activity that is not directly geared toward helping people. The
reason life doesnt make this obvious for people is, I think, the
miasma that the amygdala combined with language
and the frontal lobes (logical thought) .. the trap that
the uniquely new evolved human brain commonly falls into, makes
people believe the opposite. What trap? Basically, the thing
cognitive behavioral therapy attempts to undo/remove.

Organisms are designed to enjoy both step#1 and step#2. Evolution
contains laws requiring that any successful organism will derive
"pleasure" from existing and from doing things that contribute to
existence. An organism that did not, by mathematical definition,
would become extinct very fast.

--

"I find it unlikely that I'd get bored without someone telling
me what to do for eight hours a day."

I think you would. At the moment, you are super-saturated with
being told what to do**, so a dearth of that WOULD bring
pleasure.
Homeostasis. However, after a short time of being totally free,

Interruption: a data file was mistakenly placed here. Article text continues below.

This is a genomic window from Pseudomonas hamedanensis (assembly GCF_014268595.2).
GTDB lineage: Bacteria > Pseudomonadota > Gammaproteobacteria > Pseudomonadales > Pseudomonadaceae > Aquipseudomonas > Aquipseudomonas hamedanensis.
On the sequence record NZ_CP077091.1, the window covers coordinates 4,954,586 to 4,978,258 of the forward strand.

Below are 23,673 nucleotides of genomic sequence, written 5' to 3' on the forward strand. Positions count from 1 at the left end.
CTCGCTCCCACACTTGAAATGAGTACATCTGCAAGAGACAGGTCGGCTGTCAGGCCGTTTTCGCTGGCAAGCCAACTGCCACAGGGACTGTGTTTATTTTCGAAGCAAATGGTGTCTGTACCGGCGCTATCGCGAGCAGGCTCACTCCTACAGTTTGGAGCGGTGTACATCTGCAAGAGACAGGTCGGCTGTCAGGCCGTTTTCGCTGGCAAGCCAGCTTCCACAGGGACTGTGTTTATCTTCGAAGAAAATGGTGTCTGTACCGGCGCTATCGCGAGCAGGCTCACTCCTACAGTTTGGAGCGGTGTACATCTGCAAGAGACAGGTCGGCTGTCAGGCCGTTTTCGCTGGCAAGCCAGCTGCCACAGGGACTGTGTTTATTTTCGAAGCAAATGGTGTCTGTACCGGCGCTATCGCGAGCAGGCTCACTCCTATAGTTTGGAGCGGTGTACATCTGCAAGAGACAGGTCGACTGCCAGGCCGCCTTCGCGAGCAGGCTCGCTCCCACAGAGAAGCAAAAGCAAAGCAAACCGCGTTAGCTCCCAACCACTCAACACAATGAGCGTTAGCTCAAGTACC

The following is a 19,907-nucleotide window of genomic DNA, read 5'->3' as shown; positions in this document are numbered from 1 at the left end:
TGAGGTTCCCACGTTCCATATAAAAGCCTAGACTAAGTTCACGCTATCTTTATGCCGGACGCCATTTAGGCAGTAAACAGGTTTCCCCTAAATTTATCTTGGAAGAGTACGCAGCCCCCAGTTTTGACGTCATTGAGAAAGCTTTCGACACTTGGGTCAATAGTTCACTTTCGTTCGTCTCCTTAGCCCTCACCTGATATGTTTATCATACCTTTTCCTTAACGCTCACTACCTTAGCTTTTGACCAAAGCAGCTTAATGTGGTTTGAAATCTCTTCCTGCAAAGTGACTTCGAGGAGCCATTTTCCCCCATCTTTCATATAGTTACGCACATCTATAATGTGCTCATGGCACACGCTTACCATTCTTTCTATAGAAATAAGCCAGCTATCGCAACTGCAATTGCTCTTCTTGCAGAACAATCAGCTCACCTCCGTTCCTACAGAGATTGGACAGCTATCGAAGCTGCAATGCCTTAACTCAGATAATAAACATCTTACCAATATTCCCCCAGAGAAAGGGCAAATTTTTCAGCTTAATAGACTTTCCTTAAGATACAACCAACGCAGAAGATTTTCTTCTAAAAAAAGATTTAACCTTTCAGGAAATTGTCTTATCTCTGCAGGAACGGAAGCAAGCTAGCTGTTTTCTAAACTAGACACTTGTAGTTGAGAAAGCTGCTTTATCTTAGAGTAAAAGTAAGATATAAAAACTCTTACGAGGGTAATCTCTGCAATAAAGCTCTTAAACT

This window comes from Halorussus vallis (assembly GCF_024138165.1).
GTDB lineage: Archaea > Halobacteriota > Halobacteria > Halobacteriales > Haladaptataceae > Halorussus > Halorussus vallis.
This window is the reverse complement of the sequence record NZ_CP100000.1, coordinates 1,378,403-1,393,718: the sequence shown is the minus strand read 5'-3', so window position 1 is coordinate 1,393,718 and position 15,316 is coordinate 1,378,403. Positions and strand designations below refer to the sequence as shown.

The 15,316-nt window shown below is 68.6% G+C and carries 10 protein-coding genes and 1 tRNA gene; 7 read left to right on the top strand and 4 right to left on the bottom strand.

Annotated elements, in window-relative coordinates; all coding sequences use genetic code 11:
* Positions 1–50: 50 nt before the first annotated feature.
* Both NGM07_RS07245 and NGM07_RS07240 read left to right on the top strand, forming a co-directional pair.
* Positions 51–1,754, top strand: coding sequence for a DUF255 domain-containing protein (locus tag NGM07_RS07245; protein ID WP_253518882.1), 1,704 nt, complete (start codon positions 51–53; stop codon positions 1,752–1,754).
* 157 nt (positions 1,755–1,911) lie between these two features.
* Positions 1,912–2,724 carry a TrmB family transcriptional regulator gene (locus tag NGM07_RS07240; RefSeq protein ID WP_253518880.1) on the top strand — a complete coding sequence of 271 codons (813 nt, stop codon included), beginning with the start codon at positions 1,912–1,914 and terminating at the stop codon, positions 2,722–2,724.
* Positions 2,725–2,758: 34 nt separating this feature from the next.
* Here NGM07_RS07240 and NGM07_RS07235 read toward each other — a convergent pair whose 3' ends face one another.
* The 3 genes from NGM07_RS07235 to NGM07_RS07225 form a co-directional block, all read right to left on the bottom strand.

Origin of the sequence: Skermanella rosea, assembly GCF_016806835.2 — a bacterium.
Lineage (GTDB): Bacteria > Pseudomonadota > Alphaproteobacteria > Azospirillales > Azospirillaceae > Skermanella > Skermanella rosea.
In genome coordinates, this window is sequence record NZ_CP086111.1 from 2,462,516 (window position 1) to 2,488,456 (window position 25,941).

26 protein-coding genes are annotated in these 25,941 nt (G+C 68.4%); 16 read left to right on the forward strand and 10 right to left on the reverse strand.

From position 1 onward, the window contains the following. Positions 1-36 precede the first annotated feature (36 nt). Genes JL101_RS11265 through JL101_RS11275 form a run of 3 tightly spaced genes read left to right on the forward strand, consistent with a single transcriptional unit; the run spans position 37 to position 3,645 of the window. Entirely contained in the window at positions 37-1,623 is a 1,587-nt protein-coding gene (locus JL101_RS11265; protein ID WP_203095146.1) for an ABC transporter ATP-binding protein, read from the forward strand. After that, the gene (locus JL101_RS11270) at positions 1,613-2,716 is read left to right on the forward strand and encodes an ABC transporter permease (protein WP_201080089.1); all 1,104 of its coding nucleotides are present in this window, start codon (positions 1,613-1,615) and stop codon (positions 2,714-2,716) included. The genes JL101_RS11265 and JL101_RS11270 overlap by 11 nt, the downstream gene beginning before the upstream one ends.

your body will wake up and remember that it needs, to be truly
have all 100% of the brain be humming at satisfied levels, to
be benefiting others with one's goals in life. Actions arise
from goals. An organism that truly has no goals will not evolve
any actions and will just sit there, breathing, eating and
sleeping. This is why nouveau riche often turn to drugs. They
need engage in little action to satisfy the aforementioned 3
goals and so the satisfaction that arises through work is
missing. The brain is starving for that satisfied feeling and
attempts to fill it through T.V., drugs, over-flavored food,
massages, and even mindless social interaction, all of which are
drugs.*
(A drug does not have to be a laboratory synthesized pure
chemical compound. The definition of a drug is any ingested
substance
or stimulation that occurs in concentrations un-found in the
natural evolutionary world.)

*Even "work" (in the common misunderstood use of the term)
that makes good money is a drug. It staves off the feeling of
knowing deep down that one does not contribute anything meaningful